The F-16 of the Viper Demo Team inadvertently “broke” the sound barrier during a high speed pass at Oshkosh AirVenture.
Something interested happened at Oshkosh AirVenture on July 29, 2021, as the U.S. Air Force F-16 “Venom” of the Viper Demo Team carried out a high speed pass as part of its display routine.
As tens of thousands of airshow spectators could witness, the F-16 accelerated to supersonic speed, generating the typical loud bang and shockwave that normally come with the “breaking” of the sound barrier.
As already explained multiple times here at The Aviationist, the characteristic loud bang or “sonic boom“ is the sound associated with the shock waves created by an object traveling through the air faster than the speed of sound. In fact, when an aircraft passes through the air it creates a series of pressure waves around it similar to the bow and stern waves created by a boat on the water. These waves travel at the speed of sound. As the speed of the aircraft increases, the waves are forced together, or compressed, because they cannot get out of the way of each other. Eventually they merge into a single shock wave, which travels at the speed of sound.
The shock, due to the quick “jump” from a low pressure / low temperature / supersonic airflow zone to a high pressure / high temperature / subsonic speed zone that is perceived by the human brain as a loud “bang”.
Here’s how NASA describes the phenomenon: “The shock wave forms a “cone” of pressurized or built-up air molecules, which move outward and rearward in all directions and extend all the way to the ground. As this cone spreads across the landscape along the flight path, it creates a continuous sonic boom along the full width of the cone’s base. The sharp release of pressure, after the buildup by the shock wave, is heard as the sonic boom. The change in air pressure associated with a sonic boom is only a few pounds per square foot — about the same pressure change experienced riding an elevator down two or three floors. It is the rate of change, the sudden changing of the pressure, which makes the sonic boom audible.”
Actually, the “sonic boom” has nothing to do with the sound barrier (and there’s no “barrier” at all either): it can be heard when the aircraft is ALREADY flying at supersonic speed not far from our ears.
Back to Oshkosh, the clip here below shows the high speed pass. Since you can hear the noise of the jet as it was approaching and then the quite unmistakeable sonic boom, it seems quite evident that Steve Kauzlarich, the author of the video, managed to film the F-16 as it accelerated through Mach 1.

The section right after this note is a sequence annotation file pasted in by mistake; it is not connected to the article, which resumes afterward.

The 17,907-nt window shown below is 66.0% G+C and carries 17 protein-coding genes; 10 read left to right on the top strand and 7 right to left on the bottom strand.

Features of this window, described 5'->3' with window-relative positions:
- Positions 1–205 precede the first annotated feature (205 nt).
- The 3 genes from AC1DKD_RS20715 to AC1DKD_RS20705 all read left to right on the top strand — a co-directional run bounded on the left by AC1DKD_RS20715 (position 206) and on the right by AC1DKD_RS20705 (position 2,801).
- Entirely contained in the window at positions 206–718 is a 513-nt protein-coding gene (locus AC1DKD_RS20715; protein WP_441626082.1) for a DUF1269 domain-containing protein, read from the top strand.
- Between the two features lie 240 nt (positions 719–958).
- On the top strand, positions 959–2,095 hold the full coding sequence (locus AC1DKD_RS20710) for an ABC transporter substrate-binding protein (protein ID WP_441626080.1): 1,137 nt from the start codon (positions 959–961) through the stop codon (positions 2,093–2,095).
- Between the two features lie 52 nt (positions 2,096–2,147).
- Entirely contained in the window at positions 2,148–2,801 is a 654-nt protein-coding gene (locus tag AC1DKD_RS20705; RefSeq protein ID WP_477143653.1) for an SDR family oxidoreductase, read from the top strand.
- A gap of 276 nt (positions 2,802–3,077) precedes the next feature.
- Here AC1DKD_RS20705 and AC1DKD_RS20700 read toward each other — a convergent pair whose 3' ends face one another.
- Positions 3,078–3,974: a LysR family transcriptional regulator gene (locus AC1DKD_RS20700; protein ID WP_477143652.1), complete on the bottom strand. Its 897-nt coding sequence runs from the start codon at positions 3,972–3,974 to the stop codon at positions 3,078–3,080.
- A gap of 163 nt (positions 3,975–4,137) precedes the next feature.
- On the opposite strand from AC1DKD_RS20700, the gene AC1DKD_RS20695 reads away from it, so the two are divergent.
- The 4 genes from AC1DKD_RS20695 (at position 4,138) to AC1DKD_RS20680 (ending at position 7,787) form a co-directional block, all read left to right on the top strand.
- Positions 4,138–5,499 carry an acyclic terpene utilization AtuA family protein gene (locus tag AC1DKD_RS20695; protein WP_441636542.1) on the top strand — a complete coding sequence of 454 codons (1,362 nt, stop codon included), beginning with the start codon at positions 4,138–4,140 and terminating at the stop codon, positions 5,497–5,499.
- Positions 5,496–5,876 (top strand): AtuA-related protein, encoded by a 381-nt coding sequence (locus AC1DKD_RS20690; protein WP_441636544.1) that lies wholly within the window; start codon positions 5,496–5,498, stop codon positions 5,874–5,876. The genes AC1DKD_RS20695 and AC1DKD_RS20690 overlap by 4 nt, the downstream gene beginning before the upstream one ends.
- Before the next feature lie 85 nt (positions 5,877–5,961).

“Aircraft traversing through the sound barrier create two sonic booms, one at the nose of the aircraft and one at the tail, but generally they are heard as one. The F-16 was very close, perhaps 400 feet from the camera, so there was no mistaking that there was two explosions and shock waves, especially in person. It sounded like two M-80 “barrel bombs” exploding a few feet in front of us,” Steve says in the video description on Youtube.
In fact, while some people on the ground may perceive the sound as a single sonic “boom,” many sonic booms are heard as distinct “double” booms. This is because all aircraft generate two cones, at the nose and the tail of the aircraft. Since they are usually similar in strength and the time interval between the two is little, they can (or cannot) be perceived as double booms.
Now, take a look at the following video. You can clearly watch the pressure wave hit her hair while she’s speaking. Pretty cool. The aircraft was definitely already supersonic, as you can’t hear it coming.
The strength of the pressure wave, sometimes, depending on several different factors, may rattle or break windows and create other damage on the ground. Fortunately, this wasn’t the case.
David Cenciotti is a freelance journalist based in Rome, Italy. He is the Founder and Editor of “The Aviationist”, one of the world’s most famous and read military aviation blogs. Since 1996, he has written for major worldwide magazines, including Air Forces Monthly, Combat Aircraft, and many others, covering aviation, defense, war, industry, intelligence, crime and cyberwar. He has reported from the U.S., Europe, Australia and Syria, and flown several combat planes with different air forces. He is a former 2nd Lt. of the Italian Air Force, a private pilot and a graduate in Computer Engineering. He has written four books.